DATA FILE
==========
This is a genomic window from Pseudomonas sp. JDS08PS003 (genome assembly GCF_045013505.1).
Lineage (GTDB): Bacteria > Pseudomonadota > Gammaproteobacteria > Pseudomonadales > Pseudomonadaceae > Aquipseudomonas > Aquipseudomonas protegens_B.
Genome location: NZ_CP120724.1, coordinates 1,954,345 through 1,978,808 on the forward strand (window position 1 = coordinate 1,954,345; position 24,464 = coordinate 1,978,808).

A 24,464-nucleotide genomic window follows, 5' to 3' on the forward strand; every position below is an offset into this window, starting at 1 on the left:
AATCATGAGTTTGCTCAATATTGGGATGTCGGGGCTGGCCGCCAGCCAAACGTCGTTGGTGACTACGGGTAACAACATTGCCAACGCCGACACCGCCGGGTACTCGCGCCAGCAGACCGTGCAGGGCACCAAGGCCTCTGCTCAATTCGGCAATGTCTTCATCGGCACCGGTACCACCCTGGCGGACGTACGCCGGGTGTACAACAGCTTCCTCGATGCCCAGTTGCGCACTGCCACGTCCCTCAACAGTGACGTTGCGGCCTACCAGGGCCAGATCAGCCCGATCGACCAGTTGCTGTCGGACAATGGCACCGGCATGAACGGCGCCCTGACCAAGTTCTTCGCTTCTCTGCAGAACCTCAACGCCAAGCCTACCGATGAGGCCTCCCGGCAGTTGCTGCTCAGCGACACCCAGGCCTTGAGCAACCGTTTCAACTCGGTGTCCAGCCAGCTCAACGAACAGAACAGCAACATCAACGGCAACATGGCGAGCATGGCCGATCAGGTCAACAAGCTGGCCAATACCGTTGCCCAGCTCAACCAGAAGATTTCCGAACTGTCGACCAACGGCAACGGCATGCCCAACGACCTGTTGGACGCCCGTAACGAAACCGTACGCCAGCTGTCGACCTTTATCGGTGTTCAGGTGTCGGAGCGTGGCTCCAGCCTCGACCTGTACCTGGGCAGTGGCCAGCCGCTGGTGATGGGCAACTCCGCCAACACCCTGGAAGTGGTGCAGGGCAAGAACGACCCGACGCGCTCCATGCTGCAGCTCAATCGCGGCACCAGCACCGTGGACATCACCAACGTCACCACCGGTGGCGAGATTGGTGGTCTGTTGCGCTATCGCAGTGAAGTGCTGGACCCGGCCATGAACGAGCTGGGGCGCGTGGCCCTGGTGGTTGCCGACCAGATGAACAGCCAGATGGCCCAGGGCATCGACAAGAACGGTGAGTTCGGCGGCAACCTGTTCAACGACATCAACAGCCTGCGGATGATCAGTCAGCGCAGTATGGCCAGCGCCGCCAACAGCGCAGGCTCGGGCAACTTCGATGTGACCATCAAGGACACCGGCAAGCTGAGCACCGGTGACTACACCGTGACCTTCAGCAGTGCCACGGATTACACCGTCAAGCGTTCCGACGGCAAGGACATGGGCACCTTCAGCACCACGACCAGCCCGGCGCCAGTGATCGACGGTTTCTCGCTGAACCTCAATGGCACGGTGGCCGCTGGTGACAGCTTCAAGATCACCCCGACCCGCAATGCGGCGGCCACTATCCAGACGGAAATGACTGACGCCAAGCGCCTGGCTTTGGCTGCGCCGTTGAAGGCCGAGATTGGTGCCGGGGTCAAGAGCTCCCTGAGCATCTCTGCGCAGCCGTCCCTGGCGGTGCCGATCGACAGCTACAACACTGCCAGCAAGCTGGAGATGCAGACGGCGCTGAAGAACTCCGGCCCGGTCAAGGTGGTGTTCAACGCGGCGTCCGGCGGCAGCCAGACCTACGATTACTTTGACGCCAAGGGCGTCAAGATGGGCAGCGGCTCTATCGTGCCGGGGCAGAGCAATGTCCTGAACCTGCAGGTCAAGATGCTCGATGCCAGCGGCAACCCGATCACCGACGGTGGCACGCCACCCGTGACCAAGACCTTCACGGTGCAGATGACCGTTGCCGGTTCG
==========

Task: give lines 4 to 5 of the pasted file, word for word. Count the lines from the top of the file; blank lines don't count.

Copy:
A 24,464-nucleotide genomic window follows, 5' to 3' on the forward strand; every position below is an offset into this window, starting at 1 on the left:
AATCATGAGTTTGCTCAATATTGGGATGTCGGGGCTGGCCGCCAGCCAAACGTCGTTGGTGACTACGGGTAACAACATTGCCAACGCCGACACCGCCGGGTACTCGCGCCAGCAGACCGTGCAGGGCACCAAGGCCTCTGCTCAATTCGGCAATGTCTTCATCGGCACCGGTACCACCCTGGCGGACGTACGCCGGGTGTACAACAGCTTCCTCGATGCCCAGTTGCGCACTGCCACGTCCCTCAACAGTGACGTTGCGGCCTACCAGGGCCAGATCAGCCCGATCGACCAGTTGCTGTCGGACAATGGCACCGGCATGAACGGCGCCCTGACCAAGTTCTTCGCTTCTCTGCAGAACCTCAACGCCAAGCCTACCGATGAGGCCTCCCGGCAGTTGCTGCTCAGCGACACCCAGGCCTTGAGCAACCGTTTCAACTCGGTGTCCAGCCAGCTCAACGAACAGAACAGCAACATCAACGGCAACATGGCGAGCATGGCCGATCAGGTCAACAAGCTGGCCAATACCGTTGCCCAGCTCAACCAGAAGATTTCCGAACTGTCGACCAACGGCAACGGCATGCCCAACGACCTGTTGGACGCCCGTAACGAAACCGTACGCCAGCTGTCGACCTTTATCGGTGTTCAGGTGTCGGAGCGTGGCTCCAGCCTCGACCTGTACCTGGGCAGTGGCCAGCCGCTGGTGATGGGCAACTCCGCCAACACCCTGGAAGTGGTGCAGGGCAAGAACGACCCGACGCGCTCCATGCTGCAGCTCAATCGCGGCACCAGCACCGTGGACATCACCAACGTCACCACCGGTGGCGAGATTGGTGGTCTGTTGCGCTATCGCAGTGAAGTGCTGGACCCGGCCATGAACGAGCTGGGGCGCGTGGCCCTGGTGGTTGCCGACCAGATGAACAGCCAGATGGCCCAGGGCATCGACAAGAACGGTGAGTTCGGCGGCAACCTGTTCAACGACATCAACAGCCTGCGGATGATCAGTCAGCGCAGTATGGCCAGCGCCGCCAACAGCGCAGGCTCGGGCAACTTCGATGTGACCATCAAGGACACCGGCAAGCTGAGCACCGGTGACTACACCGTGACCTTCAGCAGTGCCACGGATTACACCGTCAAGCGTTCCGACGGCAAGGACATGGGCACCTTCAGCACCACGACCAGCCCGGCGCCAGTGATCGACGGTTTCTCGCTGAACCTCAATGGCACGGTGGCCGCTGGTGACAGCTTCAAGATCACCCCGACCCGCAATGCGGCGGCCACTATCCAGACGGAAATGACTGACGCCAAGCGCCTGGCTTTGGCTGCGCCGTTGAAGGCCGAGATTGGTGCCGGGGTCAAGAGCTCCCTGAGCATCTCTGCGCAGCCGTCCCTGGCGGTGCCGATCGACAGCTACAACACTGCCAGCAAGCTGGAGATGCAGACGGCGCTGAAGAACTCCGGCCCGGTCAAGGTGGTGTTCAACGCGGCGTCCGGCGGCAGCCAGACCTACGATTACTTTGACGCCAAGGGCGTCAAGATGGGCAGCGGCTCTATCGTGCCGGGGCAGAGCAATGTCCTGAACCTGCAGGTCAAGATGCTCGATGCCAGCGGCAACCCGATCACCGACGGTGGCACGCCACCCGTGACCAAGACCTTCACGGTGCAGATGACCGTTGCCGGTTCG